The first record of an aqueduct appeared in 691 B.C. in Assyria. This 34 mi (55 km) long aqueduct was simple, consisting of a single arch over one valley. At that time, Greeks were using wells to retrieve water from underground pools. Certain plants, such as fig trees, marked water sources because their roots grow in water. The first Greek aqueduct followed in 530 B.C. on the island of Samos. This aqueduct was built by an engineer named Eupalinus, who was told to supply the city with water by tunneling a pathway through a mountain. The Samos aqueduct extended for about 1 mi (1.6 km) underground, and had a diameter of 8 ft (2.4 m). These first aqueducts demonstrated an understanding of siphons and other basic hydraulic principles.
While ancient Roman aqueducts evolved into an extensive network of canals supplying the city, the first one, the Aqua Appia, was not built until 312 B.C. This aqueduct was a simple subterranean covered ditch. Roman aqueducts were usually built as open troughs, covered with a top, and then covered with soil. They were made from a variety of materials including masonry, lead, terra cotta, and wood. The Appia was about 50 ft (15 m) underground to make it inaccessible to Roman enemies on the city's outskirts. The Anio Vetus, built in 272 B.C., brought more water to the city, but both the Appia and the Vetus had sewer-like designs. The Aqua Marcia, built in 140 B.C., was made of stone and had lofty arches. The Aqua Tepula of 125 B.C. was made from poured concrete. Later Roman aqueducts were mainly built to meet the needs of the people or the desires of the rulers of the time. The average Roman aqueduct was 10–50 mi (16–80 km) long with a 7–15 sq ft (0.7–1.4 sq m) cross-section. Aqueducts were generally wide enough for a man to enter and clean.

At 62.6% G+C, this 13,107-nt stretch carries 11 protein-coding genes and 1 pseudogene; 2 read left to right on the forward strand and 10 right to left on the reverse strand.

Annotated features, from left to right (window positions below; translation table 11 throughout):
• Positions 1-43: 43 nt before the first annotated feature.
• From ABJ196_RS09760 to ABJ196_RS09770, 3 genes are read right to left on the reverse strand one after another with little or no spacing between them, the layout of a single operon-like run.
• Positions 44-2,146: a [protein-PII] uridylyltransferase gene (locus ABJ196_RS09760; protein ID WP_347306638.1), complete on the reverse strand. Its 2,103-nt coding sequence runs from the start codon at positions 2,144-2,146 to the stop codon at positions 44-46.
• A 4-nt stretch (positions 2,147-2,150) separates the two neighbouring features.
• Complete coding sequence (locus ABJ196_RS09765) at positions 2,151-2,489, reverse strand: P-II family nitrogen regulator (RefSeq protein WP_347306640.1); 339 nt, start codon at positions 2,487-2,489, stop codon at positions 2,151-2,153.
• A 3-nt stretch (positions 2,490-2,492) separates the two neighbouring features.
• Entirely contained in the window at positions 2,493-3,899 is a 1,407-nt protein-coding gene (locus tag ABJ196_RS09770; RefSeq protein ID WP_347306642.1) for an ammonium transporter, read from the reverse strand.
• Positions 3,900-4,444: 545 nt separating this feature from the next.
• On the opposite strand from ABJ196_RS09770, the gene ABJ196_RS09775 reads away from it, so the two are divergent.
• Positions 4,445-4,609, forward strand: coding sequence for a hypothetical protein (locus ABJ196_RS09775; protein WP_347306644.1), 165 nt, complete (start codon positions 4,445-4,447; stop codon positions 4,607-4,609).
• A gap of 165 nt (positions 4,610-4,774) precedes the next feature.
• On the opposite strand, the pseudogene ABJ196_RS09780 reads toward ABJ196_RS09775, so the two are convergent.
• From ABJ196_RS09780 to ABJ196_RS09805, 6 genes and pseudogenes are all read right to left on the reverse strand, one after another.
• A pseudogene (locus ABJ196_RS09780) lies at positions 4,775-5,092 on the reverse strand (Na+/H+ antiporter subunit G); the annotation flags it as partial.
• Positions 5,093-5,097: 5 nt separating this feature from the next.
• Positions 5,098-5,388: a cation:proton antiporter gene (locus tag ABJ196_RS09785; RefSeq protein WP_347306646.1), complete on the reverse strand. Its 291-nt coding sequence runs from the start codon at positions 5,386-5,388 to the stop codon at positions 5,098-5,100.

Around the world, communities made advances in irrigation and water management. In the Mexican Tehuacan Valley, evidence of irrigation dates back to around 700 B.C. in the remains of the Purron Dam. The dam was used to direct water to domestic and crop regions for several hundred years. In the same valley, the Xiquila Aqueduct was built around A.D. 400. Early North American aqueducts include the Potomac aqueduct in Washington, DC. This aqueduct, which was built in 1830, extends over the Potomac River at the Key Bridge, which joins Northern Virginia and the Georgetown area of the city. It was built with support from eight piers and two stone abutments to carry water from the upper Potomac to the city.
Later aqueducts of the United States include the Colorado River Aqueduct that supplies Los Angeles and the Delaware River Aqueduct that carries water into New York. In addition, aqueducts carry water from northern to southern California. The southwestern region of the United States is particularly dry and requires water import. Water can be collected from aquifers (underground water reservoir), rivers, lakes, or man-made reservoirs.